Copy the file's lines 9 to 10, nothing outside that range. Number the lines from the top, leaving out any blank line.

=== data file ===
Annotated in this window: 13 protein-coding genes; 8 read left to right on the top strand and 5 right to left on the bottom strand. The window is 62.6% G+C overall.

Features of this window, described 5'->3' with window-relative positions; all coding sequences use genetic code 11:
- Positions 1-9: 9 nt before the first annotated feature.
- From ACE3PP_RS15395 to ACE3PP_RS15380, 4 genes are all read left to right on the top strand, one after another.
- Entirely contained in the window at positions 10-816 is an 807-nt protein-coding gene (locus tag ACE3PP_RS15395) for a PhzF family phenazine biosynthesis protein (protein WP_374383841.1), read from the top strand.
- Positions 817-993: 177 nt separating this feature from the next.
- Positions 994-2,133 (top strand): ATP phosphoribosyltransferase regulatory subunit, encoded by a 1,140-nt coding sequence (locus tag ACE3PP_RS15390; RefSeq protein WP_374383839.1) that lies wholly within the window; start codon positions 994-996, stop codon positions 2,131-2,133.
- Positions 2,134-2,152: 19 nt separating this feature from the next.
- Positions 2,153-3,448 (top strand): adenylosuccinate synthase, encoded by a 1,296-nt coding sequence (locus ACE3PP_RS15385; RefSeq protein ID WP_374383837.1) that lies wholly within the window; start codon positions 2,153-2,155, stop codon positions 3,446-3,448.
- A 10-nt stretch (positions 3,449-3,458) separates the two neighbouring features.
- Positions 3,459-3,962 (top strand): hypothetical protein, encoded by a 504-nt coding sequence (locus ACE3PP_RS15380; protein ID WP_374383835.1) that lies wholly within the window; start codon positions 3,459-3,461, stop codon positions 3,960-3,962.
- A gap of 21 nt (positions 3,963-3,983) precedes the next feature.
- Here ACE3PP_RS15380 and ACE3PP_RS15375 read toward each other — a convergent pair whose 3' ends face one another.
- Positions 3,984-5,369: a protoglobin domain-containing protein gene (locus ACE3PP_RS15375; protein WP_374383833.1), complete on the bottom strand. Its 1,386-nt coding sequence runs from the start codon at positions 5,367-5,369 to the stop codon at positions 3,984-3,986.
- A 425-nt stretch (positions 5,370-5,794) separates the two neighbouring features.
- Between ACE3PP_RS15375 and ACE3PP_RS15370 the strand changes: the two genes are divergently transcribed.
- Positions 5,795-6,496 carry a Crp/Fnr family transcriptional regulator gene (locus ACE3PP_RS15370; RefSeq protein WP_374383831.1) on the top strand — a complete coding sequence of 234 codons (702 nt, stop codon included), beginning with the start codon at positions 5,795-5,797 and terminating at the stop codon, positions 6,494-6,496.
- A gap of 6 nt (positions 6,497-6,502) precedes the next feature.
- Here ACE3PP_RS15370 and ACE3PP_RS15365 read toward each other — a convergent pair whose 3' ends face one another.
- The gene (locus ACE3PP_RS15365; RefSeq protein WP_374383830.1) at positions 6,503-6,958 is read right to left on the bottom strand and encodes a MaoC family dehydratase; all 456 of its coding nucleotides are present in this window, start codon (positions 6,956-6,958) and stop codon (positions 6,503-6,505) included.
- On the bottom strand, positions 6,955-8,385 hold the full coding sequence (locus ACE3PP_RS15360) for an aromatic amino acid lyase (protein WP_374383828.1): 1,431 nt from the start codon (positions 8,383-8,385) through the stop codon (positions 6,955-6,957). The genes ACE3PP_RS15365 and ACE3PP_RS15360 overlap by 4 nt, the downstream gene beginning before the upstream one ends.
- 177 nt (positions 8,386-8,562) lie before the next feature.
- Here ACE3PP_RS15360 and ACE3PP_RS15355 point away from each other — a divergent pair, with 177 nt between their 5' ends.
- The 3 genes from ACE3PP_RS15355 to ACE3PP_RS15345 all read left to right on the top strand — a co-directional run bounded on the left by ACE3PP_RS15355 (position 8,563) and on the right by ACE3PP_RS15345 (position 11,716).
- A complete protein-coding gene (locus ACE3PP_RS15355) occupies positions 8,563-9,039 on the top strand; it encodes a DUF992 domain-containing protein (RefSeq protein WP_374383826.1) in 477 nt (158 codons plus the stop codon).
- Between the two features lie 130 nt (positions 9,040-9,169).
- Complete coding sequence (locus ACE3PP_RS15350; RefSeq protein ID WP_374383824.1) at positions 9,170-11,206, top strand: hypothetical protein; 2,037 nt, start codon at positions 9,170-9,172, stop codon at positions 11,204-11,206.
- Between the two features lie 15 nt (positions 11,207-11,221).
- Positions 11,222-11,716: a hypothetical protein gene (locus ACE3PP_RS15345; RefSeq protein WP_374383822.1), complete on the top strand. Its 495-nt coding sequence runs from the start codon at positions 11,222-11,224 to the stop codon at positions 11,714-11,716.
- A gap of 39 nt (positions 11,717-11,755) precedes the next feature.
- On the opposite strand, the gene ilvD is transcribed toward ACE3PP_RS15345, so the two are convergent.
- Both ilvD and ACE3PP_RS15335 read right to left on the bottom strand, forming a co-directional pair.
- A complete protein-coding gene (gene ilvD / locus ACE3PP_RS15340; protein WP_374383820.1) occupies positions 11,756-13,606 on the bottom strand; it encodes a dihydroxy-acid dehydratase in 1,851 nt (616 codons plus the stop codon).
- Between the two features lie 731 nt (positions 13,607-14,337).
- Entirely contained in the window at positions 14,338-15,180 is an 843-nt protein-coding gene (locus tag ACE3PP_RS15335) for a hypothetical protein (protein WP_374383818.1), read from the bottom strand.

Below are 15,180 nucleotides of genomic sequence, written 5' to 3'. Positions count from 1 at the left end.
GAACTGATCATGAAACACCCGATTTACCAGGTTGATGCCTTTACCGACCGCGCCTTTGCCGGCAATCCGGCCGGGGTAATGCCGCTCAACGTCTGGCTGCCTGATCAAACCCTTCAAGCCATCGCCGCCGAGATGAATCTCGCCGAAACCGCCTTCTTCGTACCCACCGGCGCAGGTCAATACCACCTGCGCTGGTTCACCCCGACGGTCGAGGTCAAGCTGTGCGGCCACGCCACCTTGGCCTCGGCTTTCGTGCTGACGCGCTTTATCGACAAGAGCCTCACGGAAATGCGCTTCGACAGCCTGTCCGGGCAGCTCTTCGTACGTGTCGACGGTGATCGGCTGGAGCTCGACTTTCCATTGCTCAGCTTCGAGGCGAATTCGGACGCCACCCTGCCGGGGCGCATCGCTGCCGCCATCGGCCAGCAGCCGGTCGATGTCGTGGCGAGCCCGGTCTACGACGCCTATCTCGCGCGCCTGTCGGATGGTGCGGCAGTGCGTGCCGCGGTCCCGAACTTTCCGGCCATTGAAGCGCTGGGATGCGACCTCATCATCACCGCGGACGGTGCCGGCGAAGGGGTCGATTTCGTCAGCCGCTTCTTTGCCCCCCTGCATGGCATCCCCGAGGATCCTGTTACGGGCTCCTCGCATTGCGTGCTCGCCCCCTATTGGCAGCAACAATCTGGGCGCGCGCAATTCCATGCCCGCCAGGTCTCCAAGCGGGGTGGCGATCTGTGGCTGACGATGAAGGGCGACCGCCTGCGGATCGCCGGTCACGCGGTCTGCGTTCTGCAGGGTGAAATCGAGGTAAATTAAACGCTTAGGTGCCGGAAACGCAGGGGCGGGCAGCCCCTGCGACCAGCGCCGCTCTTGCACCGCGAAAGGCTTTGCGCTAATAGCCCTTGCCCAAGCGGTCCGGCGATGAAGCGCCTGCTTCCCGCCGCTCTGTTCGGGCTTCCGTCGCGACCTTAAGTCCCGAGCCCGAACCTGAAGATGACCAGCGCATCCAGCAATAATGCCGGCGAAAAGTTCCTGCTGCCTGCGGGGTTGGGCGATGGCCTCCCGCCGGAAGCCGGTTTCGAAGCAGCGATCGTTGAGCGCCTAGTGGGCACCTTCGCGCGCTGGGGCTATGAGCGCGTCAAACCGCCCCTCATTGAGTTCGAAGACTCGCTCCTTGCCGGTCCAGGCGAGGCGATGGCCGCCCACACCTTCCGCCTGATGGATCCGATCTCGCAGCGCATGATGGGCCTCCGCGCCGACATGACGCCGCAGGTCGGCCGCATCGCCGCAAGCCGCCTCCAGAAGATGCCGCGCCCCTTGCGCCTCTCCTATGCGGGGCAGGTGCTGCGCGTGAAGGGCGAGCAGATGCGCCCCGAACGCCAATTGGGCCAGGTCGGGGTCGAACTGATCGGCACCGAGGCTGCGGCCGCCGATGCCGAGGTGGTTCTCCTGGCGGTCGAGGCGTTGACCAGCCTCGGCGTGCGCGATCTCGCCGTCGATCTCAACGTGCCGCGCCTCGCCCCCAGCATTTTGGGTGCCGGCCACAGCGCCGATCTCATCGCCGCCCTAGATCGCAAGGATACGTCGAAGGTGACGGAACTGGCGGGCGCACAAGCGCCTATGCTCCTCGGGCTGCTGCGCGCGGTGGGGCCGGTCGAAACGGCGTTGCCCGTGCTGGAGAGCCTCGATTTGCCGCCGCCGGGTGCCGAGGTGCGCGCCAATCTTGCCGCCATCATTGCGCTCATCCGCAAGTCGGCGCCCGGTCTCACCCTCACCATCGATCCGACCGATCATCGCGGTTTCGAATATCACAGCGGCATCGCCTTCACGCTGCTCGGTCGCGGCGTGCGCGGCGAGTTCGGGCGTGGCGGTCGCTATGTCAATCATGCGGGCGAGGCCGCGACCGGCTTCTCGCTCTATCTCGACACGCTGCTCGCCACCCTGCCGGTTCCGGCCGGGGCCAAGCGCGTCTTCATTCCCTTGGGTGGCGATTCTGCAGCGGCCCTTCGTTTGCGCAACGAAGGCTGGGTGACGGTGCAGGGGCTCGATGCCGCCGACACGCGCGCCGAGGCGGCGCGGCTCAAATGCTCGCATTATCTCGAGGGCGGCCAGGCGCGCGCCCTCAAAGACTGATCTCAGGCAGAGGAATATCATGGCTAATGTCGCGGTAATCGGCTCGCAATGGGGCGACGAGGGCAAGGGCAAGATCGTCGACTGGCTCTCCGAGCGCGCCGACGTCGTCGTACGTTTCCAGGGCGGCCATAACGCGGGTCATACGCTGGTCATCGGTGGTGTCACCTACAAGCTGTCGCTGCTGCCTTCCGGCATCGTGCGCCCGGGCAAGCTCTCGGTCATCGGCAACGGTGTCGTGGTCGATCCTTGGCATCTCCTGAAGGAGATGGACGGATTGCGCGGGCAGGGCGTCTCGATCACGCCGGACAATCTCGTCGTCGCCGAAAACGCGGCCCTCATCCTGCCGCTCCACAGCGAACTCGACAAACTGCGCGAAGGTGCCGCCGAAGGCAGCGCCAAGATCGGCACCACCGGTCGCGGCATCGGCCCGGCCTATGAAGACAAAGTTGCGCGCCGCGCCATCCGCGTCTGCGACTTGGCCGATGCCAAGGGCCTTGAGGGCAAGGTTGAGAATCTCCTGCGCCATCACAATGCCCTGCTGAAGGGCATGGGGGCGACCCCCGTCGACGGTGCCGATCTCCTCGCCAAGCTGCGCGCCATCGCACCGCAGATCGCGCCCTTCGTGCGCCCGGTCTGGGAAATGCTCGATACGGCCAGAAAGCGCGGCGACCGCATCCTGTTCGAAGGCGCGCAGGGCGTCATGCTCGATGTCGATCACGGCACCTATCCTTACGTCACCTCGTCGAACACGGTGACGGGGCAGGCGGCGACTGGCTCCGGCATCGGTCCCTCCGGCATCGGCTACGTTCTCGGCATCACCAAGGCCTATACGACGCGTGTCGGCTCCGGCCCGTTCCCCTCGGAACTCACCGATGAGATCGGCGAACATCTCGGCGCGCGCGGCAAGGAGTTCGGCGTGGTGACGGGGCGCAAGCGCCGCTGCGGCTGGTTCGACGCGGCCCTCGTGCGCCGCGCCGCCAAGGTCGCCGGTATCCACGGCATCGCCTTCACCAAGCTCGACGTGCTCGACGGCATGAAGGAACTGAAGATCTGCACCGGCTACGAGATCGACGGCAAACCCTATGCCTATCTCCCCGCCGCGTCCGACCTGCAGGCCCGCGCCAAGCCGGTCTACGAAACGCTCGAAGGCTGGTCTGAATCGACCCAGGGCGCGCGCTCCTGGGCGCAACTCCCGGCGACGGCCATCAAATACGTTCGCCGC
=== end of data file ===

- Positions 2,153-3,448 (top strand): adenylosuccinate synthase, encoded by a 1,296-nt coding sequence (locus ACE3PP_RS15385; RefSeq protein ID WP_374383837.1) that lies wholly within the window; start codon positions 2,153-2,155, stop codon positions 3,446-3,448.
- A 10-nt stretch (positions 3,449-3,458) separates the two neighbouring features.